Make a plan and try to stay calm.
It’s easy to get caught up in your own privilege to the point where you don’t even recognize it exists. I can’t recall how the conversation started, but I do remember the topic shifting to using a gas station in the middle of the night. I was talking with my father and mentioned how doing so was a solution to some problem regarding my older sister and him responding, “Well it’s different for her.” I’m in my teens and suddenly racking my brain (it’s the same suburban town, main road, gas pump, etc.) before finally realizing that his statement was less about who we are or where we live and more about the reality that women are more likely to be the target of violent crimes than men.
It’s something men must reckon since men are generally their attackers. We’re the ones who have to look within ourselves to reveal the cultural and societal truths that make this so. We have to recognize what in our language and actions breeds the potential that forces women to worry about activities as seemingly innocuous as filling a gas tank after midnight. And that includes how we respond when those nightmarish events happen too. Are we going to tell the victim that she was “lucky” to survive as though her facing such horrors is an unavoidable guarantee? Are we going to tell her to be “vigilant” as though the obvious imbalance in choosing to blame her rather than the culprit isn’t an underlying part of the problem?
We (men) are therefore the boogeyman hiding in plain sight. We’re the ones women like self-help author May Ryer (Brea Grant) must treat as threats until proving otherwise because we are often more prone to pretending their fear is a “hysterical” reaction because “nothing” is actually wrong. That’s why we can’t help but laugh when May wakes up in the middle of the night to find a strange man in her backyard (Hunter C. Smith) and hear from her husband (Dhruv Uday Singh‘s Ted) that everything is fine. He matter-of-factly tells her that the stranger is “just the guy who comes every night to try and kill them” as though it’s happened before. Has it, though? Has she forgot? Or has she simply become aware of its potential?
That’s the brilliance of what Grant (she also wrote the script) and director Natasha Kermani have created with Lucky. Whether this world that May has awoken to is real or not doesn’t change the danger that she faces. She’s either being punished and/or targeted for some unknown reason in reality or she’s found herself pushing through the thin veil of lies and subterfuge our society manufactures to pretend as though we’re all safe … until we’re not. So we laugh at the strange, almost mechanical ways in which everyone else reacts to what’s happening because their level of concern never equals the circumstances. And we feel the anxiety growing within May as she reckons with that nonchalance since her own days on cruise control are officially over.
The absurdity of our pretending the situation isn’t real is therefore on full display. The people who should be watching out for May are all playing it down whether Ted (“Don’t worry. This is just how it is.”) or the police (Larry Cedar‘s Officer Pace) and social workers (Tara Perry‘s Elizabeth) thinking she’s making it all up as a result of something else: mainly the “easier” answer that she’s afraid of an abusive husband and crying out for help. May’s frustration in response is thus palpable because nobody is listening to what she’s saying. They’re literally all performing mental gymnastics in order to absolve themselves from being held responsible before or after the crime while she’s left fending for herself against “The Man’s” return each night.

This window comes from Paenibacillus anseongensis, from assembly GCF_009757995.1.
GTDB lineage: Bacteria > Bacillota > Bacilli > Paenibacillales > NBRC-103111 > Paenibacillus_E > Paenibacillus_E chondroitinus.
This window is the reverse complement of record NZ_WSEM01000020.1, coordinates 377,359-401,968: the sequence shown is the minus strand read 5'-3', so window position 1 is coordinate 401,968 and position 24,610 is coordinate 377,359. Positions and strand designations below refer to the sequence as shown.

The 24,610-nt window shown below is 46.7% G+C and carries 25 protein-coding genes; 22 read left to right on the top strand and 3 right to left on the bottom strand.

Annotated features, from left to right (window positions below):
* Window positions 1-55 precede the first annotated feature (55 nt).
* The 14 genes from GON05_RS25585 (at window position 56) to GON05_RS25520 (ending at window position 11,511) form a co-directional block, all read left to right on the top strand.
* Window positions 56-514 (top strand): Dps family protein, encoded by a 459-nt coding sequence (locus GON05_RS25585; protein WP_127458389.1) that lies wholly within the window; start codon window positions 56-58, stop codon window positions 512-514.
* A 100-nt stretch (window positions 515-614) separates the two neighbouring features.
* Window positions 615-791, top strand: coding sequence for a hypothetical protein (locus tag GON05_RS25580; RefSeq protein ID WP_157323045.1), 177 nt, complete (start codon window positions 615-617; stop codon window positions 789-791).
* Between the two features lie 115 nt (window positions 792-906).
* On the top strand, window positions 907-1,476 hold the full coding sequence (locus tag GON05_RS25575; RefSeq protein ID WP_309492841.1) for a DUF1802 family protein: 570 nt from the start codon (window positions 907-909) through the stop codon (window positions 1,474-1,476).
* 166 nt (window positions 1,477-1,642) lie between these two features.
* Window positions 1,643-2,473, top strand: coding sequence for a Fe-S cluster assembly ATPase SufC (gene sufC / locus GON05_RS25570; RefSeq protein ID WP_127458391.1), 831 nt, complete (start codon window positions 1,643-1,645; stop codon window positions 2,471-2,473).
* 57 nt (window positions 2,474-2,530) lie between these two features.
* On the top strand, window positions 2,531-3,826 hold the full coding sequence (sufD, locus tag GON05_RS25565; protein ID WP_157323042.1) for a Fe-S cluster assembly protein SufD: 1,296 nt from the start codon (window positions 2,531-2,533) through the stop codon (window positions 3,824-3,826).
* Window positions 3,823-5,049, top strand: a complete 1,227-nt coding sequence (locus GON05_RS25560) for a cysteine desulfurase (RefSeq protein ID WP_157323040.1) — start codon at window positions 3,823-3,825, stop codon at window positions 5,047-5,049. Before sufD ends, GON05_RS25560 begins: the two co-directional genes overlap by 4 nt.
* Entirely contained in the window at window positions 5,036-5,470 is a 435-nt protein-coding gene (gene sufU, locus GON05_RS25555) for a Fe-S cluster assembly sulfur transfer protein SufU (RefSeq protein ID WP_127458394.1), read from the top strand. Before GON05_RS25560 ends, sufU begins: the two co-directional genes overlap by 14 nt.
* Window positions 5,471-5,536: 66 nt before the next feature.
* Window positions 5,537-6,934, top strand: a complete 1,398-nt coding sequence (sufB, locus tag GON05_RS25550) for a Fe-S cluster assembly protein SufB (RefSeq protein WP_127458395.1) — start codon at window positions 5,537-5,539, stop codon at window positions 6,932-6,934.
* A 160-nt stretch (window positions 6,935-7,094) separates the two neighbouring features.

It’s all very other-worldly to keep us on our toes because we can’t be sure of anything. We know something is happening since the blood spilled in self-defense is visible, but May’s assailant’s unexplained disappearances have her (and us) daring to think outside the box to wonder if a supernatural element was added. We’re suddenly desperate to give these events concrete form because the alternative would be discovering how it’s all been in her head—a patronizing cliché that would subvert Grant and Kermani’s goals. We’ve become so conditioned into needing this explanation that we refuse to even consider the truth of Lucky being a darkly satirical look at our existence that’s neither. May is in our reality and experiencing everything. She’s simply able to see the strings.
She can’t be duped by the comforting assurances of those who won’t understand her experiences anymore. She can’t pretend she can rely upon systems set-up to protect those who wish her harm more than they were to protect her from them. May instead decides to follow her own advice and “Go it alone.” If no one else is putting her first, she’s going to have to do it herself. While that line of thinking is empowering, however, it’s also another way to feed into the selfishness that has helped get us to this point. Because as we will soon witness courtesy of an unforgettable collision course climax exposing women’s communal nightmare, ignoring the plight others like you are also suffering makes you complicit in the carnage.
All it takes is one eye-opening moment to have your outlook changed forever. Maybe my sister never had to worry about pumping gas after midnight and should have just done so regardless. Or maybe acting as though she didn’t only to discover she should have would have changed her in indelible ways. Because once you peer behind that curtain, everything else will be rendered as absurd as it is on-screen. The platitudes will be hollow. The disrespect from those “doing their jobs” will be deafening. And you will feel as though you’re on an island alone caught in a loop that no amount of strength or tenacity can break because May’s demon isn’t the kind you can destroy. Its faceless patriarchal terror is unrelenting and infinite.
courtesy of Shudder